Unless the West Seattle Bridge’s cracked mainspan can be shored up soon, it’s headed toward a “partial collapse” that could spread and destroy adjoining parts of the concrete crossing, a new report says.

The seven-page failure analysis, dated Friday, explains why the city must race against time to temporarily support the 150-foot-high mainspan. The bridge will not be fully repaired for at least two years, if ever.

The report also shows why the Seattle Department of Transportation (SDOT) said last month that it would need to evacuate a long “fall zone” from the Pigeon Point greenbelt to Harbor Island, including the low swing bridge, if the high bridge deteriorates to the brink of collapse.

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The report was requested by Mayor Jenny Durkan to improve emergency preparedness, and it was initially due by the end of April. SDOT closed the bridge March 23 after Matt Donahue, city structures director, saw that a group of cracks first discovered in 2013 had accelerated roughly two feet in two weeks.

“The previously observed acceleration in the cracking could indicate that the risk of failure is increasing, and the time to potential failure shortening,” says the report by four consulting engineers at the firm WSP.

The consultants didn’t estimate the odds of a collapse, or when that might happen.


“This bridge’s issues are unique,” the report says, therefore worldwide failure data and case studies won’t help to provide a probability figure.

Last week, the city finished adding new measuring devices to warn if the bridge approaches failure. These include eight cameras, 16 movement sensors and 52 crack monitors that allow round-the-clock checkups, spokesman Ethan Bergerson said.

“Other actions, such as designing the temporary and permanent stabilization repairs, are just beginning,” WSP’s report says.

Without a prompt fix, there are two possible outcomes:

The first is that cracks keep progressing and then stop, while forces within the bridge stabilize.

“However, this is not likely as the bridge will continue to creep (slowly deform under its own weight) over time and thus continue to crack,” the report says.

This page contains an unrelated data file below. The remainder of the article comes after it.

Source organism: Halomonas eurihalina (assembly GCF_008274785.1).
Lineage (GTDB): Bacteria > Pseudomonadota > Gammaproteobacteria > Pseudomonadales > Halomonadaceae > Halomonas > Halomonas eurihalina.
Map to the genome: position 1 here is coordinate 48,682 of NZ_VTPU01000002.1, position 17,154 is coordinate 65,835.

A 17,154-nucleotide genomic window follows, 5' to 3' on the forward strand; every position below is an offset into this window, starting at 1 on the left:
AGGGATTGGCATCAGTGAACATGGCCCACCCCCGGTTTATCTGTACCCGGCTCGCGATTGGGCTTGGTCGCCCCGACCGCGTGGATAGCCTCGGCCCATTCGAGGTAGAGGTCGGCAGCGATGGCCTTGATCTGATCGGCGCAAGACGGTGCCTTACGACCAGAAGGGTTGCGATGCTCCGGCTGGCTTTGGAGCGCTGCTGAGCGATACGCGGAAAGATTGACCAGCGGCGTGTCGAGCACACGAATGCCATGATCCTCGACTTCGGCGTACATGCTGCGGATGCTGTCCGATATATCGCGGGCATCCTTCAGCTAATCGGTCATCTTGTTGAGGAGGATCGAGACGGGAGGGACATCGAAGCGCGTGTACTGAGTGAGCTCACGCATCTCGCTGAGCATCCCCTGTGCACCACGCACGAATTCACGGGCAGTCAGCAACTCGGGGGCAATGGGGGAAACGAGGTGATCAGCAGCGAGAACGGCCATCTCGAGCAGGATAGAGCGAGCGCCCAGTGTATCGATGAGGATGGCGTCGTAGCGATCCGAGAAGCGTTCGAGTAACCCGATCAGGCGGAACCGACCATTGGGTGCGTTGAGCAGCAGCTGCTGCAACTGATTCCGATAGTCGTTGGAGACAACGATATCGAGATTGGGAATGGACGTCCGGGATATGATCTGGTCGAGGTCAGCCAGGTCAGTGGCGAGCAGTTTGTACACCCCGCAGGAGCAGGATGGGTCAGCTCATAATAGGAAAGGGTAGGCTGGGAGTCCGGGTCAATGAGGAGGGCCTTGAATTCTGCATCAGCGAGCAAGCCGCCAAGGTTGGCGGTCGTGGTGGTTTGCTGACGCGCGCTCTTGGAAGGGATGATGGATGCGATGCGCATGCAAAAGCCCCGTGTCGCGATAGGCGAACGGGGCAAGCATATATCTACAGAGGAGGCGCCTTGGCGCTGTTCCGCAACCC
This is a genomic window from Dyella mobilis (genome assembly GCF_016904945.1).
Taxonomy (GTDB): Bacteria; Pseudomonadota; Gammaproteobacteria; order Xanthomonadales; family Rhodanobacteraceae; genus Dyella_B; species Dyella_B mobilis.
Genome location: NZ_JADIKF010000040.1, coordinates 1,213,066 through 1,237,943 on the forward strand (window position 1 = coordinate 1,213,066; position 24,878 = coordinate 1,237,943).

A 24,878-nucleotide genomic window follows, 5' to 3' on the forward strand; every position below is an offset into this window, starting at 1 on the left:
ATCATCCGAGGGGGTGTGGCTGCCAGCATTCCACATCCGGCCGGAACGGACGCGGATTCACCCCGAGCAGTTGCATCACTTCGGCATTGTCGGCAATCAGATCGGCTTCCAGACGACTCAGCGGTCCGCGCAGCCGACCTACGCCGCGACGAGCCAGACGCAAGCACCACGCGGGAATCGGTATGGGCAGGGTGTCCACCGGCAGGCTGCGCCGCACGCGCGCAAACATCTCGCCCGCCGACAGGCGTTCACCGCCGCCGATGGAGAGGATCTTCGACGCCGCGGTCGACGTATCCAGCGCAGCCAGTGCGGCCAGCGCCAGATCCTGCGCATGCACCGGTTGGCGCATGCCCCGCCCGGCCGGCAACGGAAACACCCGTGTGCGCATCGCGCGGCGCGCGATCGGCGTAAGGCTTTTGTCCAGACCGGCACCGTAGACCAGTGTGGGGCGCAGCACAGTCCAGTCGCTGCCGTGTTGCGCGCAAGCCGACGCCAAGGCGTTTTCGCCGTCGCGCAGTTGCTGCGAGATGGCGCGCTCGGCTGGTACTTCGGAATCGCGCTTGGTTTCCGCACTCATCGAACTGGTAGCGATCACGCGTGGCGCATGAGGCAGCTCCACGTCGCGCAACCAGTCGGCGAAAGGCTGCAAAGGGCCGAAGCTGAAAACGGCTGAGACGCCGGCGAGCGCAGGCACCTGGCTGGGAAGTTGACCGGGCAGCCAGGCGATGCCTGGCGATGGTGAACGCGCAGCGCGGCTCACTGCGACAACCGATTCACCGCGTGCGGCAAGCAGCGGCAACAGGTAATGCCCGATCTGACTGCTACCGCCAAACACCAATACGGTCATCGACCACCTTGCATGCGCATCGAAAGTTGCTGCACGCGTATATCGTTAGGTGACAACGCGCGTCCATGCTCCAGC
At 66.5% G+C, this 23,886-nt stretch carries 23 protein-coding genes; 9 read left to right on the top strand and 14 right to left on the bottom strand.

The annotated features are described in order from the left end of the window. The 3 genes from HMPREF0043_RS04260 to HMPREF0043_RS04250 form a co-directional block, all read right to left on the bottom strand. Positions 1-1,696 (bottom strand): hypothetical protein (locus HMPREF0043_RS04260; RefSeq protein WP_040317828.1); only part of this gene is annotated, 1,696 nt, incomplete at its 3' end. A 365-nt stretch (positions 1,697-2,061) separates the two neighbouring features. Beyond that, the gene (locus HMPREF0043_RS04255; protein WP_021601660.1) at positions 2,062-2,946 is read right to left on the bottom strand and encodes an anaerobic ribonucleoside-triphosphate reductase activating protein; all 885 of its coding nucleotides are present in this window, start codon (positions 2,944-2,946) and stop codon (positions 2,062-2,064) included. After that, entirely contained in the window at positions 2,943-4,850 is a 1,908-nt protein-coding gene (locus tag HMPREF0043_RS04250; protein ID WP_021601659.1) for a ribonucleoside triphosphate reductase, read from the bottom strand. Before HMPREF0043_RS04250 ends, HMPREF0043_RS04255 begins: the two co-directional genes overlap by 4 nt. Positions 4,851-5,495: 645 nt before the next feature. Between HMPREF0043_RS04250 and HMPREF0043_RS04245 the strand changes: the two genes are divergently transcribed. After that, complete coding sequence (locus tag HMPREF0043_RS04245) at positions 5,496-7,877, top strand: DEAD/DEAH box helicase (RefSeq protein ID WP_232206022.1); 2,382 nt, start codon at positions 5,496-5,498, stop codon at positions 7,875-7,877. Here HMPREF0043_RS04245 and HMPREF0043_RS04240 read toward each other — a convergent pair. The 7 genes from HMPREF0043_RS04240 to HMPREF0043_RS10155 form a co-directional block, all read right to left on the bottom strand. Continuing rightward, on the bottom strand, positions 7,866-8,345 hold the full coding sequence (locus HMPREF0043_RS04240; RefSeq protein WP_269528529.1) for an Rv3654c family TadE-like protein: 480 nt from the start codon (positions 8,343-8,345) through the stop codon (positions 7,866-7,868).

The second outcome is called “partial collapse.”

But that scenario could actually trigger a full collapse of the 590-foot-long mainspan, and possibly adjoining portions of the 220,000-ton bridge.


In a symmetric bridge failure, multiple zones now laced by 45-degree shear cracks would rupture together. The central bridge section would rip away from the supporting steel that runs through the bridge lengthwise, so a central chunk plops into the Duwamish Waterway. The resulting release of forces may cause the concrete stubs, still attached to the tall piers, to recoil outward and crack the adjacent spans.

In an asymmetric bridge failure, the shear cracks in one weak zone would grow until both concrete and steel rupture, causing a partial collapse.  Within moments, the opposite fragment that’s still aloft would yield to gravity and buckle — so like a teeter-totter, the drooping fragment turns the pier into a fulcrum and generates uplift that ruins the adjacent span.

A similar two-phase breakdown happened in the 1996 Koror Bridge collapse between islands in Palau.

The report recommends “temporary shoring to support the bridge in case of partial or multi-span superstructure collapse.” Added internal steel, and carbon-fiber wrap are likely methods to stabilize the bridge in mid-2020, Donahue has said.

This risk of cascading damage explains why the city depicts five spans at risk in its fall zone map released May 4. Temporary bracing can limit the extent of danger and damage until the city figures out permanent repairs or demolition.

“It’s really just managing the fall zone, so that if pieces were to fall, the fall zone would cover less area,” Alex Pedersen, chairman of the City Council’s  Transportation & Utilities Committee, said Saturday. Pedersen said he believes SDOT leaders are competently protecting public safety and making good use of outside experts to help repair the bridge.


Even in a multi-span failure, houses on Pigeon Hill are far enough from the bridge to avoid any falling debris, the emergency-preparedness map shows. 

The city diagramed a 225-foot evacuation area on either flank of the bridge, out of an abundance of caution, although WSP’s review predicts that any broken concrete probably would fall straight down.

A collapse is not imminent, city transportation director Sam Zimbabwe said Thursday at an online West Seattle residents’ forum. 

“We have the asset, and it continues to deteriorate, and we are working as quickly as we can to stabilize it,” he said. The rate of crack growth has slowed since the bridge was closed March 23, he said.

Councilmember Lisa Herbold of West Seattle wrote in her blog Friday, “I appreciate SDOT’s candor. SDOT indicates that after a few weeks’ worth of data, they will have a clearer sense of the stability of the bridge, what work can be done.”

Zimbabwe urged residents to sign up for online notifications with Alert Seattle.

“This is especially important right now, in the event the high rise bridge moves toward failure,” he said. “Right now, it continues to be stable.”